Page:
Sunday, July 11, 2010

Remembering Woodstock

I have just started to read the book Remembering Woodstock and would like to extract some of the comments and points made as I make my way through the text. This book has some important reflections on the socio-cultural context of the 1960s and the music that was released at that time and so is likely to form some of the basis of the second chapter of my thesis. The second chapter I am about to write considers the social and musical context of political music from the 1960s to today in Australia and the United States.

The introduction of this text, written by editor Andy Bennett notes that two very important issues were relevant to the United States in the 1960s – the Civil Rights movement particularly around the mid 1960s and the anti-Vietnam War movement of that decade.

Bennett notes that the passing of the Civil Rights Bill by Kennedy in 1964 did little to alleviate the socio-economic conditions of African Americans in the United States . The rise of the Black Power Movement and later the Student Nonviolent Coordinating Committee (SNCC) were two important developments of the 1960s in this country. The music reflected the sentiments of this issue with songs such as James Brown ‘Say it Loud’ and Aretha Franklin’s ‘Respect’ just two examples of songs relevant to this movement. [pg xvii] Hendrix was also an important musician in this regard and was of course one of the few African Americans invited to perform at Woodstock and in doing so gave a world renowned rendition of the Star Spangled Banner [pg xviii].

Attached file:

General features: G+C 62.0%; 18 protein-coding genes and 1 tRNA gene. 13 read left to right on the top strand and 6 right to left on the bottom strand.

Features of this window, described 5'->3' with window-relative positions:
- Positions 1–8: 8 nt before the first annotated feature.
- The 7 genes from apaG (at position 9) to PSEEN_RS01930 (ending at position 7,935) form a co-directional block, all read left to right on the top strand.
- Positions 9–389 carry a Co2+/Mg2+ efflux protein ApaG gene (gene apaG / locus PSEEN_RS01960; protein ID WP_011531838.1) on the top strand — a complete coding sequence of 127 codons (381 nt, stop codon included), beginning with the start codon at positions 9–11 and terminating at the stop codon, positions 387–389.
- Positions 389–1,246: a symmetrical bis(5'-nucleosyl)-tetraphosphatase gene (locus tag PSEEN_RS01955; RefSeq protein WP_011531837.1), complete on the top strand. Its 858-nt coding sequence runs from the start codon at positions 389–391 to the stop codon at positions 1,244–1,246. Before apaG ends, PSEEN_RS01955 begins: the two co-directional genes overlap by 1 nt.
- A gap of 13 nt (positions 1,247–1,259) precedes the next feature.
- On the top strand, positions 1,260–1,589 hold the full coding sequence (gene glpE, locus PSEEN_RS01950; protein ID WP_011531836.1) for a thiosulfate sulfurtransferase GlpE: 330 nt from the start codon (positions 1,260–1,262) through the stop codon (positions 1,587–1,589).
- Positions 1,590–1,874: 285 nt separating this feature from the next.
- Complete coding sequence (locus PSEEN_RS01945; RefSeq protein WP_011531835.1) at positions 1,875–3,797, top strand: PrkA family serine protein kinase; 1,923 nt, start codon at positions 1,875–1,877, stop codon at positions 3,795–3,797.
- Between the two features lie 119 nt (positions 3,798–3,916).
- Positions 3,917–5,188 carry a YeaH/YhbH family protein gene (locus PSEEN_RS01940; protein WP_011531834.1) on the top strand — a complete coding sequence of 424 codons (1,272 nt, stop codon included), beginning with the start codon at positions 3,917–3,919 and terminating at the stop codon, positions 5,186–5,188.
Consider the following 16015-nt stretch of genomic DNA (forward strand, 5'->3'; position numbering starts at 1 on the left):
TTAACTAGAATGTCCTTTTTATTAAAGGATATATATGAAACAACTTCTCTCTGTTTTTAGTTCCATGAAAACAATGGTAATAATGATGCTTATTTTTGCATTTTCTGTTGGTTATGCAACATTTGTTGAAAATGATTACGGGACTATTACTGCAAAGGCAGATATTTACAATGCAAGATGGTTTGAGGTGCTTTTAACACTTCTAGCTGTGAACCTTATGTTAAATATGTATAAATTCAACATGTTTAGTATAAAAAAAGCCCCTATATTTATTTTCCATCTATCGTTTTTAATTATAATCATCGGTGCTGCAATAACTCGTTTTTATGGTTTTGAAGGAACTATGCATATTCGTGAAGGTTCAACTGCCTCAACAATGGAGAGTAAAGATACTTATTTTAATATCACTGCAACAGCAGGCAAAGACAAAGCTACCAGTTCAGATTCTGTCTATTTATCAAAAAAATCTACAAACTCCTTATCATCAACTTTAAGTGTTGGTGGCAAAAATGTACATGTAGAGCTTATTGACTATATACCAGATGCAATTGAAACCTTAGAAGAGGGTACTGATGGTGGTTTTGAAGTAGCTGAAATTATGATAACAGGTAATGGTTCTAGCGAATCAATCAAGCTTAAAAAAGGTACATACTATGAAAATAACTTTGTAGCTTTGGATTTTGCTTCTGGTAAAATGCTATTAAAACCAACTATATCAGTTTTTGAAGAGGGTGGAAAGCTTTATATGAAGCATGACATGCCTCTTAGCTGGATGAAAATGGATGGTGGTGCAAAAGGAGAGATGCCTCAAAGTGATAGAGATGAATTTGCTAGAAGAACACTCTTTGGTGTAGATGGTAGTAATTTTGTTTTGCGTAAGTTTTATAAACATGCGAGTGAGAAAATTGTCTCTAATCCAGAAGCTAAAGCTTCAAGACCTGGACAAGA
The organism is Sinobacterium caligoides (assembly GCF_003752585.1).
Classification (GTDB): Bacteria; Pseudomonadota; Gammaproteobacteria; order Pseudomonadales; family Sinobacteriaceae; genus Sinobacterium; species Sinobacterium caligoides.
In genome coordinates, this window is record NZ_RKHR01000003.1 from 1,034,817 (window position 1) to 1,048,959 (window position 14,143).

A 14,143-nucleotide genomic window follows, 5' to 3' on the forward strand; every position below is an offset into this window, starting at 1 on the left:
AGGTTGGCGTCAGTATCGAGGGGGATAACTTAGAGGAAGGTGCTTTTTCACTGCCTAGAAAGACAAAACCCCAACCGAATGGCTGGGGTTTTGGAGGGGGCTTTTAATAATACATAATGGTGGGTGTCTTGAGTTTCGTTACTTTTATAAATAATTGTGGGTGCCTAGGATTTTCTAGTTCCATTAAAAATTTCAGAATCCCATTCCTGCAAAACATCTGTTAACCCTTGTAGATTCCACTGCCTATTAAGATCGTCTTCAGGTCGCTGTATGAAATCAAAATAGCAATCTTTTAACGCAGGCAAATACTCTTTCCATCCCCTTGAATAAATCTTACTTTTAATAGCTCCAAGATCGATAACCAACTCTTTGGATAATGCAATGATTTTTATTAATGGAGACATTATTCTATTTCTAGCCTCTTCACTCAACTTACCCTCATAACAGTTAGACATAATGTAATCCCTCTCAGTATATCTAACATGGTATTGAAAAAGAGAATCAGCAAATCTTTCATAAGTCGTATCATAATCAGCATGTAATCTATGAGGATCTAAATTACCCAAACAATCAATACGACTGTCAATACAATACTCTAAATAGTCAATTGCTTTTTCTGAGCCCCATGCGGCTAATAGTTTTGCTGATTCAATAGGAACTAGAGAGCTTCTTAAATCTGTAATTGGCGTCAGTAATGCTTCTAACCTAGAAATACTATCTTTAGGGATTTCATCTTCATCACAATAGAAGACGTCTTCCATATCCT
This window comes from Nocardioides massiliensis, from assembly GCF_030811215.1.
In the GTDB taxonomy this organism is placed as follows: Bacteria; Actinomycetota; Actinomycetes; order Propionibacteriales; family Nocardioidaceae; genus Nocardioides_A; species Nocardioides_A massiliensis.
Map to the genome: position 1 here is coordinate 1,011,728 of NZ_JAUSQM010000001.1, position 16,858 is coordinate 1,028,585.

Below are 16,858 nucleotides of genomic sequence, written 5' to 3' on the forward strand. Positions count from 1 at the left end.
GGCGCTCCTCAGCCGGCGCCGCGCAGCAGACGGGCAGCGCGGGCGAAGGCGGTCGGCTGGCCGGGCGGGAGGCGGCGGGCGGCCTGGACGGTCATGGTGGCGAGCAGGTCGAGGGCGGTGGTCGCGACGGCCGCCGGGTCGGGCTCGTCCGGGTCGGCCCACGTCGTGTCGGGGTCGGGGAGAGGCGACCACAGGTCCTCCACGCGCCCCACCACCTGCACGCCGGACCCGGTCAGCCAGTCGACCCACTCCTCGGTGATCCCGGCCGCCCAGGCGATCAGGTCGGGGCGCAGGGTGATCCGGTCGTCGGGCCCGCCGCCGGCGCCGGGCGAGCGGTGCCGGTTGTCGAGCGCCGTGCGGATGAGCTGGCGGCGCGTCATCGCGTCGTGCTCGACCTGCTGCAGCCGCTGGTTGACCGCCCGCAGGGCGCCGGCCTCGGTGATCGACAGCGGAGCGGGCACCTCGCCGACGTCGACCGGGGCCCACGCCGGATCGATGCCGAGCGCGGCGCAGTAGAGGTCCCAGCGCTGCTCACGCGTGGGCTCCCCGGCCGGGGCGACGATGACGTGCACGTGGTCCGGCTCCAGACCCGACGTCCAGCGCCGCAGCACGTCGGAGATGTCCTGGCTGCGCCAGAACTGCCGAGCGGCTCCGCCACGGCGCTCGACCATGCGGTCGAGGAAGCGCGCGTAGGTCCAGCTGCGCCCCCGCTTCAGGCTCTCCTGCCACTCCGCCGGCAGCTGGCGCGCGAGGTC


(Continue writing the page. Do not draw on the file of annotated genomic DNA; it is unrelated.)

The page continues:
With respect to the Vietnam War, Bennett writes:

A particularly prominent liaison between rock music and protest centred around the Vietnam War. From the mid-1960s onwards a strong anti-Vietnam War movement put increasing pressure on the US government to end the war and withdraw from Vietnam. Anti-war demonstrations in the US... opposed the seemingly senseless nature of the Vietnam War. Which, it was argued, had ‘sunk into an apparently endless slough of mud and dead bodies’ (Snowman, 1968, p. 149). Similar concerns were expressed concerning what was deemed to the oppressive action of the US government and its over blocking of the self-determination of a small country in the interest of its own corporate concerns [pg xvi].

Bennett goes on to note that songs such as Country Joe MacDonald’s ‘I-Feel-Like-I’m-Fixin’-to-Die-Rag’ were effective in detailing the central concerns of that movement [pg xvi]. Indeed he states that:

[T]he lyrical content of popular music ... took on increasingly radical dimensions as the 1960s progressed. Songwriters and lyricists saw it as their artistic responsibility to respond directly to current social and political issues, which, during the mid-1960s were becoming increasingly turbulent [pg xv].

The socio-cultural events and issues of this time were readily apparent to and indeed a driving force behind the Woodstock Festival held 15 August to 18 August 1969 with an audience of some 450,000 people and a further 1.5million unable to get in [pg xiv].

Further Reading
Ed. Andy Bennett, 'Remembering Woodstock' (Ashgate 2004) <> at 11 July 2010